With school holidays coming to an end, you may be looking for ideas to entertain the kids for the last couple of days. Mount Lofty Botanic Gardens offer a feeling of adventure for the whole family, with the opportunity to discover a wide variety of flowers and plant life within its 97ha.
The gardens are dedicated to the world’s cool-climate plants and engage all the senses, showcasing a landscape full of rich colours.
I suggest wearing comfortable shoes, packing your camera and plenty of snacks, and seeing where the trails lead you. Don’t put pressure on yourself to make it all the way to the Summit; there are plenty of meandering nature trails that kids will love to explore.
But if the vibe from the family is still positive after wandering around the gardens, why not keep going towards the Summit?
Trail: There are a couple of options, depending on where you parked the car. We parked in the lower carpark and meandered through the trails in the Botanic Garden, then on to Crafers Trail and Mt Lofty Summit. If you park in the upper carpark, you can head straight for the Crafers – Mt Lofty Summit Trail.
Access: About 18km south-east of the Adelaide CBD – follow the highway and take the Crafers exit. Then turn off at Mount Lofty Summit Road for the upper carpark, or at Piccadilly and Lampert Road for the lower carpark.
Rating: Easy to challenging, depending on the mood of your child.
Length: You can make it as long as you like, but the walk to the Summit and back is a little over 10km.
Time: About 3 hours at a moderate pace, allowing for plenty of stopping along the way.
When my family did our walk on New Year’s Eve, the weather was perfect – mid-20s with plenty of cloud cover. We were the only car in the lower carpark off Lampert Road (parking costs $1 for the first hour or $2 for the day).
From here, we made our way to the beautiful main lake. There is a 1km loop around this lake that it is suitable for everyone – families with prams, the elderly and people with disabilities. The trail opened in 2015 and features eight artworks, each with a message (translated into braille) about people, plants and the environment.
At the northern end of the lake we started walking through the gardens, heading in a general western direction towards the upper carpark. It was great to watch our six-year-old stop along the way, checking out all the different plants and listening to the birds.
If you prefer a more designated path, look out for the Heysen Trail/Nature Trail markers.
After a very peaceful walk along the winding trails we arrived at the upper carpark. From there you can head out the main gate, up Mawson Drive and out to Mount Lofty Summit Road.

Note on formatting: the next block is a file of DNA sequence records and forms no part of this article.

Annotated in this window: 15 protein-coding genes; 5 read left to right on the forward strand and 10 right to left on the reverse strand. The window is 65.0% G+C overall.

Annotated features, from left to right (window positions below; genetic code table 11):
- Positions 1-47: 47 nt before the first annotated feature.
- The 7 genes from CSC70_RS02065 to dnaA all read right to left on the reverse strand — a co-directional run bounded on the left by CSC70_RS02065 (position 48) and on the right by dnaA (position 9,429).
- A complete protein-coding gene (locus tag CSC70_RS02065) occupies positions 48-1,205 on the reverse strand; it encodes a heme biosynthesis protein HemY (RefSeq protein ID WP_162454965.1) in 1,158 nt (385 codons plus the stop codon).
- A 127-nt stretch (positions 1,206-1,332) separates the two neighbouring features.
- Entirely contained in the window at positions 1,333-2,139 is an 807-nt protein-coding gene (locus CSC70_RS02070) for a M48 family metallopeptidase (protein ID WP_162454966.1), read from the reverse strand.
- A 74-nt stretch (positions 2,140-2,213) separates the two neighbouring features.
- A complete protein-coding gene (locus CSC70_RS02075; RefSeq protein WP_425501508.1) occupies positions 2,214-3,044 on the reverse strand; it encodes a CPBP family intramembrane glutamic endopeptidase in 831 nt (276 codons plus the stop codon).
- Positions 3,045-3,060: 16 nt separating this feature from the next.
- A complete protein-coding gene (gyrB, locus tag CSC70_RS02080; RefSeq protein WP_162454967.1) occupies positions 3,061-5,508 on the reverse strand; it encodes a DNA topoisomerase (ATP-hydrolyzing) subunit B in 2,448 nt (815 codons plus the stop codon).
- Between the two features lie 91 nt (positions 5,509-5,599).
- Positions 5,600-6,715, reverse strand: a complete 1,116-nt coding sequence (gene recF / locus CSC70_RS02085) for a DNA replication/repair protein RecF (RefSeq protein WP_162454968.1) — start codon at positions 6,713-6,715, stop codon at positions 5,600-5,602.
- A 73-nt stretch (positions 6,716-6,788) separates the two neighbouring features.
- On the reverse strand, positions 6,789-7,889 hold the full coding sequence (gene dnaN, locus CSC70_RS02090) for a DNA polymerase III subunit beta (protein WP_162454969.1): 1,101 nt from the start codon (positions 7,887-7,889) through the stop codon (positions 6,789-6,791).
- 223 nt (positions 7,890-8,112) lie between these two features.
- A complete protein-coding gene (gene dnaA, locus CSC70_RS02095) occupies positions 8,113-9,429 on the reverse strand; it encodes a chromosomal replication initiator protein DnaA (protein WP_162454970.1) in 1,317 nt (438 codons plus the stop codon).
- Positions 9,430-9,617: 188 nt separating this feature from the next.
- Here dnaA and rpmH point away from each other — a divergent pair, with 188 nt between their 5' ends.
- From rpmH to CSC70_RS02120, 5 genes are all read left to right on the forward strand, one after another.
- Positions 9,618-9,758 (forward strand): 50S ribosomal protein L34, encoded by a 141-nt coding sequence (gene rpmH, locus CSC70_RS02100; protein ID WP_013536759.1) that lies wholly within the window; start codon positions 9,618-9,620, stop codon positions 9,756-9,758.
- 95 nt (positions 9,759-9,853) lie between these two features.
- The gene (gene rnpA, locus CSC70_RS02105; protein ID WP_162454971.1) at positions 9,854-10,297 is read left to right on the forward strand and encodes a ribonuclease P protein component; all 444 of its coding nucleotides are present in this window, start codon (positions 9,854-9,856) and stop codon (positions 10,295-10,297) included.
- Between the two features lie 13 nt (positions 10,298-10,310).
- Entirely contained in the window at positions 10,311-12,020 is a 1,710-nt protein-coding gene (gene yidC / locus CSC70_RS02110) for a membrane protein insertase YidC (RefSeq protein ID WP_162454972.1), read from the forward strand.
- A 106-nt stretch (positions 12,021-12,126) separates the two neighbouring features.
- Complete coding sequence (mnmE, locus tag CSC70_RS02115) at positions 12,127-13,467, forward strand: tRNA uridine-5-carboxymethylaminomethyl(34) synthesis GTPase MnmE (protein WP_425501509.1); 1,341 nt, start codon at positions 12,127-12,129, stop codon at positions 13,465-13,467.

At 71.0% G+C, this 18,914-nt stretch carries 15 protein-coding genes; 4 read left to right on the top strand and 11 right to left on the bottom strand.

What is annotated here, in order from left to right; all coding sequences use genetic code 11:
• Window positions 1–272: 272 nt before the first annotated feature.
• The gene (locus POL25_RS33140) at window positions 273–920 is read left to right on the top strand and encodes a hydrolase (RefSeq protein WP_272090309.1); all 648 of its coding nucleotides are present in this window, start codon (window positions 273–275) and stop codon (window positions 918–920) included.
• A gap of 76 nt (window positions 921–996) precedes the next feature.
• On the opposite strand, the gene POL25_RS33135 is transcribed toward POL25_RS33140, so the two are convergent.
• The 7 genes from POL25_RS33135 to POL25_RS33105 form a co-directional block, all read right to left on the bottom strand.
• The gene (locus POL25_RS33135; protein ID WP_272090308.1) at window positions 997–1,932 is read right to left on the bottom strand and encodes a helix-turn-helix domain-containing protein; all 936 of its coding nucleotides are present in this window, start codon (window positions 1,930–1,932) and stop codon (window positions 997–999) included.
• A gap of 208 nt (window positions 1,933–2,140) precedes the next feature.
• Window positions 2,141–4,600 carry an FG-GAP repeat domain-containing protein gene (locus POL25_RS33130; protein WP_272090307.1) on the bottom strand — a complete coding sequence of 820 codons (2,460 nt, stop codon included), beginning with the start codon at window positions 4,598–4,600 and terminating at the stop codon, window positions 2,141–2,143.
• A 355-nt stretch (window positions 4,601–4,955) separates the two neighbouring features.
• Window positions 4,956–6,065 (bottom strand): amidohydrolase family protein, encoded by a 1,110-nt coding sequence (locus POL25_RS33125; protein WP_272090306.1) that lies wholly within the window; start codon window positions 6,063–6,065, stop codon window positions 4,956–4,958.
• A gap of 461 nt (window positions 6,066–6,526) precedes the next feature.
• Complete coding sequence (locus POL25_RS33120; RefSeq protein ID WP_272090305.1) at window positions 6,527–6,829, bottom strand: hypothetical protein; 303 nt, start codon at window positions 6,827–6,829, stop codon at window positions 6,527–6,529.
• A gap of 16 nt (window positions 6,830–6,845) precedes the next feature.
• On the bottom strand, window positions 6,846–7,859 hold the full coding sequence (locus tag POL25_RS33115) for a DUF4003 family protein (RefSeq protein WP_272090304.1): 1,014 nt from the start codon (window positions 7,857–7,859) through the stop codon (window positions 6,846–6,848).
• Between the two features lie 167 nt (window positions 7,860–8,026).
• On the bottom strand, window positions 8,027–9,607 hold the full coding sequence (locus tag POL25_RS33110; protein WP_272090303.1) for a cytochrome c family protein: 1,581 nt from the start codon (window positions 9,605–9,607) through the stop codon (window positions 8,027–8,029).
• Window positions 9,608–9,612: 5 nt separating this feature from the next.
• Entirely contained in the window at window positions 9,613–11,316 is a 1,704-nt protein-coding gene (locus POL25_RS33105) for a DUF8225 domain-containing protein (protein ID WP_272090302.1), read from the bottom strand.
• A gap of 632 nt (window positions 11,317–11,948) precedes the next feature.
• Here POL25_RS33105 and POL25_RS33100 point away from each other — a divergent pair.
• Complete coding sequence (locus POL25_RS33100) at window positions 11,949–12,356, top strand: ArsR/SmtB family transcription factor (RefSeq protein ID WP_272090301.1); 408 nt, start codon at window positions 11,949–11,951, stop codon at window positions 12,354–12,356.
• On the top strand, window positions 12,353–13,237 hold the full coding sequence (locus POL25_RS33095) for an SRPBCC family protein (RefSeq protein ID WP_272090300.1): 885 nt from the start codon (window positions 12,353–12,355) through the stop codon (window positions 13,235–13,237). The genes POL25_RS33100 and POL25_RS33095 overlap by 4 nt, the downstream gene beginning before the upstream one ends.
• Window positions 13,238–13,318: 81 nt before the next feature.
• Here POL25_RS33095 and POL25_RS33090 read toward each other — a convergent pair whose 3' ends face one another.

The mistake we made was turning right on Mount Lofty Summit Road, which meant we had to spend some of the next 500m walking on the road. This is not advisable, especially with small children, and can be avoided by turning left, and then right on Summer Hill Drive. Although this is still a minor road, it is much safer. Either way, turn right and you will be on the Crafers Trail (trail markers are blue).
The Crafers to Mount Lofty Trail meanders under the eucalypt forest canopy of Cleland Conservation Park. There were plenty of points of interest along the way for my little one. Look out for kangaroos and koalas.
There were a few times where we got the usual, “How much longer”? Or “Are we almost there?” It is impossible to explain to a kid that there is still 2km to go (including a 400m steep incline to the Summit) – “but it’s going to be so much fun!” Constant distraction and encouragement proved to be the best response. Stop whenever you can for snacks and drinks, and be prepared to turn back if they’ve had enough.
The Crafers Trail joins the Waterfall Gully Trail at the Youth Hostel. This is the marker for 400m to the end, and was also the start of my son having a meltdown. I relented and gave him a piggy back to the stairs before crossing Mount Lofty Summit Road, even though it almost killed me. At that point he looked up and asked: “Is our car parked at the top”?
Informed that we had to get to the top of the Summit and then walk all the way back to the car, he actually started crying (which is how many adults probably also feel while trekking Lofty, even if they manage to hide it).
We spent the next 200 metres encouraging him to the top, channelling celebrity trainer Michelle Bridges with phrases like “You’re almost there!” and “You’re so close!” As soon as he could visualise the end, he challenged me in a race to the finish – and won.
Just like the rest of us, he soon forgot about the challenge of getting there, running and jumping all over the place.
We took a short break at the café, then set off back to the car – so much easier and quicker than the hike up.
Tip: Download the Avenza PDF Map app so you can access interactive maps when you need them. The app allows you to download National Parks SA maps and uses your device’s built-in GPS to plot your real-time location within the park onto a map. You can also download your Mount Lofty maps here, and keep up to date with latest park alerts.
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